With regard to the film adapations of Star Wars, these are more action-oriented, so having characters sit down and discuss the latest galactic literature is unlikely to appeal to the viewing audience. In my case, I just assume that there is a literary culture, but that it is secondary to the central story depicted in the films.
110. David Brin the author
Many of you know that I've been somewhat critical of the Star Wars universe (which I started out adoring, after The Empire Strikes Back.) My indictments of this down-spiraling mess include infamous denunciations in Salon Magazine, which led to my being the "prosecutor" in the wonderfully fun debate volume STAR WARS ON TRIAL. (Defense counsel was one of Lucas's novelizers, Matthew Stover. We had a terrific time calling witnesses and cross-examining them... one of the most hilarious nonfiction books in years!)

Hence I was pleased to see this fresh perspective on the dismal condition of humanity and the Republic, by Ryan Britt, who maintains from evidence in all the movies -- and the novels as well -- that Most Citizens of the Star Wars Galaxy are Probably Totally Illiterate.

Indeed, what likely happens in Episode Seven? (After Return of the Jedi.) Simple. The droids get tired of working for morons and do what they should have done from the very beginning.

With cordial regards,
David Brin

PS... all you Yoda fans out there... name for me ONE time when the nasty little oven mitt says something that is unambiguously "wise." Instead of faux eastern-mysterious and domineering and always secretive and grouchy, can you name one time that he is ever even helpful? An archetype of persistently awful, nasty and evil behavior (he sends the Jedi into a suicide charge and then instantly replaces them with his new, more obedient clone army), Yoda is no role model!

And now that I have provoked wrath from all the Lucas fans out there... be sure to vote! ;-) and here's to good science fiction.
111. Jonathan Andrew Sheen
Frankly, I think you're giving the society of the Empire and the Old Republic a hell of a lot more thought than George Lucas ever did, and I'm not at all sure Lucas' galactic civilization can support that much thought.
112. Joseph Lott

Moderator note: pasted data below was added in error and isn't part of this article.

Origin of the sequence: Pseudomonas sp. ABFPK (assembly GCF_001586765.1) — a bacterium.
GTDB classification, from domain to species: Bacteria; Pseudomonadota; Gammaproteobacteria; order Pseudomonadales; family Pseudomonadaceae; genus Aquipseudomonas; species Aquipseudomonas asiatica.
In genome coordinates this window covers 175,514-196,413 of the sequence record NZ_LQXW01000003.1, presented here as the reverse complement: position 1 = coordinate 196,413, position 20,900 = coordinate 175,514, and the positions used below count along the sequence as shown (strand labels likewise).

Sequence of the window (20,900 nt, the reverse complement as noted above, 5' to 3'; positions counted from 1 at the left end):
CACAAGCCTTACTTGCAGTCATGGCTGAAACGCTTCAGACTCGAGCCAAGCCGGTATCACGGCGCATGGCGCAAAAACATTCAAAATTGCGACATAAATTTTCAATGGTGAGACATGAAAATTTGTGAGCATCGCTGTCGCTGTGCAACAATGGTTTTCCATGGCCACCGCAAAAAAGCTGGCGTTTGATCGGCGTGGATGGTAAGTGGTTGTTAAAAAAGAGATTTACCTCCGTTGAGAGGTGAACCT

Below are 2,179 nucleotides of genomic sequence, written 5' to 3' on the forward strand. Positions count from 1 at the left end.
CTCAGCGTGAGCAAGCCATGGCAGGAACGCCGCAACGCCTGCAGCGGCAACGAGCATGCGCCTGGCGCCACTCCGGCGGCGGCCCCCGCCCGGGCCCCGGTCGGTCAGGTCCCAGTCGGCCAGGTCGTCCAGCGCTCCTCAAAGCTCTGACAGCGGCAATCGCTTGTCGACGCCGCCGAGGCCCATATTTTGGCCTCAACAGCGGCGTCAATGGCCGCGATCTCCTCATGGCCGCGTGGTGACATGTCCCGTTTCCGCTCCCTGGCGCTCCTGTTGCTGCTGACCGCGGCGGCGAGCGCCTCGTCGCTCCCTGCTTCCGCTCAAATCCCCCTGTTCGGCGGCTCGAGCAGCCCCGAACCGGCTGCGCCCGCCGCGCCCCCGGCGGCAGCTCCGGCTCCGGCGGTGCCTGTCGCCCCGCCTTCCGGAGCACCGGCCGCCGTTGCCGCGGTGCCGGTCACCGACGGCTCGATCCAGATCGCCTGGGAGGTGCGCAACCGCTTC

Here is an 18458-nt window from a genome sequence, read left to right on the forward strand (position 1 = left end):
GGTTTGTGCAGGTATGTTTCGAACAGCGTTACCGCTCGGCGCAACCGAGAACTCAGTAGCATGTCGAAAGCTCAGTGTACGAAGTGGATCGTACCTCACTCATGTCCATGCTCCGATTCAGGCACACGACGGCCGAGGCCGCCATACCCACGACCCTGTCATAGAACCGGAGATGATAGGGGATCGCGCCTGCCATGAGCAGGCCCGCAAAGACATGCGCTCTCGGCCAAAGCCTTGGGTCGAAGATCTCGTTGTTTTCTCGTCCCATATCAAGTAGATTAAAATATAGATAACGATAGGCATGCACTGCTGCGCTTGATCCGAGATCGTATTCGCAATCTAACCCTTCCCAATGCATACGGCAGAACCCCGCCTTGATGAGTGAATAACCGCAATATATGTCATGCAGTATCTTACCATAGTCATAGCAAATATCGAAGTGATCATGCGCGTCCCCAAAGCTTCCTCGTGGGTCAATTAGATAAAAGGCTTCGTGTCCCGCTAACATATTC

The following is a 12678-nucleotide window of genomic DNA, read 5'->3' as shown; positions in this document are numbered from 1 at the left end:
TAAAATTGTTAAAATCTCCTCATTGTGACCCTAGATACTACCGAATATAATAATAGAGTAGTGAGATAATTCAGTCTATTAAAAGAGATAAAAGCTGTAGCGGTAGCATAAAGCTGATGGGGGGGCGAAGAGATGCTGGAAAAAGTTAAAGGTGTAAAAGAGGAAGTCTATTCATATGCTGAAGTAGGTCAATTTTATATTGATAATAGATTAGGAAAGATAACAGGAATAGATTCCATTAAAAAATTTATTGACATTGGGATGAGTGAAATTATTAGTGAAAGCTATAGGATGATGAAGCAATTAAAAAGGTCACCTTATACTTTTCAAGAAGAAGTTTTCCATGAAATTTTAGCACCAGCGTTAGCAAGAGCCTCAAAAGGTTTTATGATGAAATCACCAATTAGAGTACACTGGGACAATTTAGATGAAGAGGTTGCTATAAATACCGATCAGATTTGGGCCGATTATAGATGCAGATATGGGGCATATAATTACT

@ 111 Oh I am sure, that lucas never did put that much thought.
I think it can be said how ever that while not everyone is totally illiterate most are 'functionally' illeterate in the star wars universe.
My wife and I watched the original triology not to long ago, and for her, it was the first time. She remarked 'isn't intresting how they can't seem to manage their own technology, they need droids to communicate with it.'.
I certainly would agree that this society in the SW universe has progressed so far, that they have long given up the need to read and write, or even understand the details of their technology. There will of course be a few elite who do, and certainly certain techs might be known to certain people, but mostly these people are living in ingnornce of a world left for them.
113. Simon K. Templar
This is typical only of someone who looks at Star Wars in the scope as narrow as the movies alone, yet if you read the expanded universe literature, or EVEN at least the sourcebooks relating to the movies themselves, you'll realize that half the stuff you wrote here isn't true.
For one, there is a system of writing called aurebesh, and most humans and aliens used this on a day to day basis. It was the galactic trade writing system, not to mention what you'd mostly see on computer interfaces and control panels.
1. Amidala predicted the invasion through deductive reasoning. Blockade + communications disruption = the Trade Federation probably doesn't want you to send out a help signal before they choke you into submission. By the time the invasion had even begun, however, it was all over the holonet, starting from Coruscant.

2. Your argument about holograms and holocrons is absolute bullshit. For one, holograms (aka. holocommunication) was the primary method of conveying video messages. For what reason, it isn't specified in the movies. A holoCRON is a holographic chronicle. It's a medium type used by jedi and sith to store vast amounts of information. Think of it as an advanced type of database, and quite consequentially, the jedi had holobooks in their archives. This is visible in the movies.